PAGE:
Good luck.

Is it just me?! (The Odelia Poll)

If nothing else, melchett mike has always endeavoured to take an honest, warts and all approach (what, after all, is the purpose of a personal blog?) It is with this in mind that, swallowing a large dose of pride, I document my major dating talking point this month. I do so, too, because I am often left wondering “Is it just me?!” On this occasion, I thought I would let you, the reader, decide . . .

Shopping for floor tiles in a plush Ramat Gan store, a fortnight ago, the sales assistant – on learning that I was single and open to meeting a divorcée with kids – dragged me over to Bathrooms.

“What do you think?” Gila surreptitiously enquired under the ingenious – she had clearly done this before – guise of showing me a mirror, though with her gaze firmly fixed on the female seated directly behind us, in the mirror’s reflection.

“Yes, she looks nice,” I whispered back. Odelia was attractive in a harsh, distinctly sephardic kind of way. “Anyway, it’s only coffee,” I qualified, on our saunter back to Tiles, trotting out the commitmentphobe lawyer’s standard, without prejudice, response to such offers. “What have I got to lose?”

Within a day or two – Gila was determined, clearly, not to let me off the hook – I had received a telephone number. And on the phone, Odelia, who is 33, sounded most un-T.A. Woman: she had had enough of aggressive Israeli men, was looking for something serious, and – coming from Kiryat Gat (halfway between Ashkelon and Hebron) – had no time for Tel Aviv and the “scene.”

Odelia and I spoke virtually every evening that week. And so enjoyable and encouraging were our conversations that I even shared my excitement about our impending first date, on the Thursday evening, with my cousin (just a few more lines to go, doomsayers!)

Then the meeting (in Rechovot, where Odelia lives). A kiss on each cheek, continental style, followed by an immediate decision: Dublin, an Irish pub, or the bland-looking café next-door? As we closed in on the latter (her choice), Odelia’s phone rang. A brief, somewhat stilted, conversation ensued, to which I didn’t pay much attention, only noticing Odelia mutter “I will tell you later” at its end. Then, with all the credibility of Andie “Is it still raining? I hadn’t noticed” MacDowell in Four Weddings (she almost ruined it single-handedly, didn’t she?!), Odelia said “I am so sorry. That was the babysitter. She has to go home. There is always next week.”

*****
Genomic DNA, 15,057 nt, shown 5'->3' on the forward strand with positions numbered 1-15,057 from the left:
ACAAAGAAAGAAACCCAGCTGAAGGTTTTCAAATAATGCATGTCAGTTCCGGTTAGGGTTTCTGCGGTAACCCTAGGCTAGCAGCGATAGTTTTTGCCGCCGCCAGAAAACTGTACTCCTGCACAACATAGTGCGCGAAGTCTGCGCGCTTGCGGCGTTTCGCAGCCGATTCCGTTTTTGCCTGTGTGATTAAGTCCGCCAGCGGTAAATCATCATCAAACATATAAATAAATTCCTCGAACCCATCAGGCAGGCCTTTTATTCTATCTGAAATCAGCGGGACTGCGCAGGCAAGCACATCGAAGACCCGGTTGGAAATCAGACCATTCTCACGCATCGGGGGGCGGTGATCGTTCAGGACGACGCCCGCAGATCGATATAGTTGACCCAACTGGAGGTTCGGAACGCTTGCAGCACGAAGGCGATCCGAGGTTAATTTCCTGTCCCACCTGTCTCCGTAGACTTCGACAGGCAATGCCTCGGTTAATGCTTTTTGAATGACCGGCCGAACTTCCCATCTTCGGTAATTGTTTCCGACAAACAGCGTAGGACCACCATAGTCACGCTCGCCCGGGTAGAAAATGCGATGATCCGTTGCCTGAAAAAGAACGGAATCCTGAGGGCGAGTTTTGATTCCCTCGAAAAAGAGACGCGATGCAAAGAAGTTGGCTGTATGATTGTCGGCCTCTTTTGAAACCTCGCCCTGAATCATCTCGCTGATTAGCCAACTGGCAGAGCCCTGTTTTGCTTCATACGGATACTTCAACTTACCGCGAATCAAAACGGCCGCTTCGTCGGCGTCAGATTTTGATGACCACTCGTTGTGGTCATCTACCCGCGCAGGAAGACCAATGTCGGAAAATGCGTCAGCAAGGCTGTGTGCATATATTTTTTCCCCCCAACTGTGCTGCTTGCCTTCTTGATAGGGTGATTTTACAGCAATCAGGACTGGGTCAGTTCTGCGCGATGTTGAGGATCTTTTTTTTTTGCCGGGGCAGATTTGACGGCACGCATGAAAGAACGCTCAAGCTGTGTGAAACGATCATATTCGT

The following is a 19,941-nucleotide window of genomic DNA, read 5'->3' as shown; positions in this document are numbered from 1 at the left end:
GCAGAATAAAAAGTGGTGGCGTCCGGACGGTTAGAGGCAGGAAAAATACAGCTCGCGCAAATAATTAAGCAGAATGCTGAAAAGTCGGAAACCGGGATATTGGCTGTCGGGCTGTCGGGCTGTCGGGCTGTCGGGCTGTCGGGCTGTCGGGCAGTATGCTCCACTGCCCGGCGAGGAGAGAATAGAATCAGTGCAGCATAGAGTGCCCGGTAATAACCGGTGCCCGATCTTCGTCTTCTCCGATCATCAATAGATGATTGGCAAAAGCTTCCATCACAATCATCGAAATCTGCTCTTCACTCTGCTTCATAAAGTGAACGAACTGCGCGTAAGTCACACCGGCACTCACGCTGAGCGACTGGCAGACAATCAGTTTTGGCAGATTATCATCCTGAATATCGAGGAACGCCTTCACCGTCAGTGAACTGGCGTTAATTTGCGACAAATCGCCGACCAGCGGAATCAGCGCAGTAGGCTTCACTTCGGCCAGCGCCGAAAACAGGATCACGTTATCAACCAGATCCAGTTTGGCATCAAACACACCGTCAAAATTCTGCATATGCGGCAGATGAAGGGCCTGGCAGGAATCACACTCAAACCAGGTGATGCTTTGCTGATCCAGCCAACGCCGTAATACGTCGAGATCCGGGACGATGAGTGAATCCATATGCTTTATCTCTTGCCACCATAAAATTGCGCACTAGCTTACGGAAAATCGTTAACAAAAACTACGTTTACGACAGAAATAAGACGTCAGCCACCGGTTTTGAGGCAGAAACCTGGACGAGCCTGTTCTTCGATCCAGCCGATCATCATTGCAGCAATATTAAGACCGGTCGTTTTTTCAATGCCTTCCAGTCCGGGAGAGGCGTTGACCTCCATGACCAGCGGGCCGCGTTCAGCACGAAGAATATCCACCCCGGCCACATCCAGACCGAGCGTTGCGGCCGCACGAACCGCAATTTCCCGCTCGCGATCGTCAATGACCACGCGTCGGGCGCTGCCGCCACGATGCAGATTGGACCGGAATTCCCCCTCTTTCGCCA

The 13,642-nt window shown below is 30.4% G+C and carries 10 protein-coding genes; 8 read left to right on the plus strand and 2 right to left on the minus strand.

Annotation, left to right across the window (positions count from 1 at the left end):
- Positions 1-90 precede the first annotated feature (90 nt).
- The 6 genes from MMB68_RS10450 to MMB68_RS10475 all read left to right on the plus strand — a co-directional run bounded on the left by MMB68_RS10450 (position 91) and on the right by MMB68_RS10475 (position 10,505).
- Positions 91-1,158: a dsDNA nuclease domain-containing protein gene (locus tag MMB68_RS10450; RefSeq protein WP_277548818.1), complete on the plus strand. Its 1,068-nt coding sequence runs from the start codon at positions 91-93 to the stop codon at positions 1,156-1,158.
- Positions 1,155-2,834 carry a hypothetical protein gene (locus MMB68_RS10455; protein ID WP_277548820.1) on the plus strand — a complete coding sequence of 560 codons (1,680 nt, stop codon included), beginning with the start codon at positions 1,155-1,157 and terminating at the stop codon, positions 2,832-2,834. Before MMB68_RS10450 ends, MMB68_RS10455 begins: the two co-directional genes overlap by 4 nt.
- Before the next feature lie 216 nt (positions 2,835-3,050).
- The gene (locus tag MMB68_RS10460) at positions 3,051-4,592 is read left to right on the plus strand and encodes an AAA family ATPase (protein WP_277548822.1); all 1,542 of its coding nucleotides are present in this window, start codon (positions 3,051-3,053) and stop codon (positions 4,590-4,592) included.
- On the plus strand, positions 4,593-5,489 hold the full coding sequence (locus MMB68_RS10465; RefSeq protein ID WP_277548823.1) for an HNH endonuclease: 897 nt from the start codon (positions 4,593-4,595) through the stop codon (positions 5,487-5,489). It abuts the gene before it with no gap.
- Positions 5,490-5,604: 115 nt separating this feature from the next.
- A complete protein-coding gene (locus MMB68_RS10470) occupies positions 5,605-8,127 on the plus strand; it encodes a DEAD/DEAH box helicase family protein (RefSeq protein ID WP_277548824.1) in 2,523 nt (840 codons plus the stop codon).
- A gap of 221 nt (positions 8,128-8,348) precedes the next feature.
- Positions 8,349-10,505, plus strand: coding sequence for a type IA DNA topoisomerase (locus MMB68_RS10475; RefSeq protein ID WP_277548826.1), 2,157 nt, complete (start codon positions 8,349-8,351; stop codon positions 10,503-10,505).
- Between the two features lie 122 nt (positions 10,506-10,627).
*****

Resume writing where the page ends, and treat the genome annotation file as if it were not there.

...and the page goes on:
Being particularly quick on the uptake, I just knew that something was up. But what does one say? All I could come up with was a line – not bad in the circumstances, when I think back – about never having had that excuse used on me. Then, more kisses – I had never had so many, and so soon, on a first date – followed by the more optimistic thought, on the 35 minute drive home, that “The babysitter really must have had to go home. After all, someone who sounded that nice on the phone . . .”

Sure enough, however, when I sent Odelia the litmus text the following morning,  informing her that I was looking forward to the next opportunity, I received a curt one back stating that, after giving it some thought, she felt it “loh matim” (not suitable).

The incident ate away at me that entire weekend. Not because my ego had been bruised (it is not that fragile), but because I simply could not understand how someone – especially someone who had sounded so great all week – could behave with such insensitivity and rudeness. I am no tzadik (whatever melchett mike regulars may choose to believe!), but how many blind dates had I sat through and behaved civilly during – so as not to hurt the feelings of the person sitting opposite me – even when I had no intention of “nailing” them? And however many times a friend, Hanna, told me just to “forget about it,” that Odelia obviously “wasn’t worth it,” and that I had had a “lucky escape,” it all sounded like empty cliché . . . when all I wanted to do was to vent my spleen.

So, at 9:30 on the dot on the Sunday morning, I called up the store, and – saying that I needed it in relation to an order – obtained Odelia’s e-mail address. Within ten minutes, all of the weekend’s pent-up feelings were out of my system . . .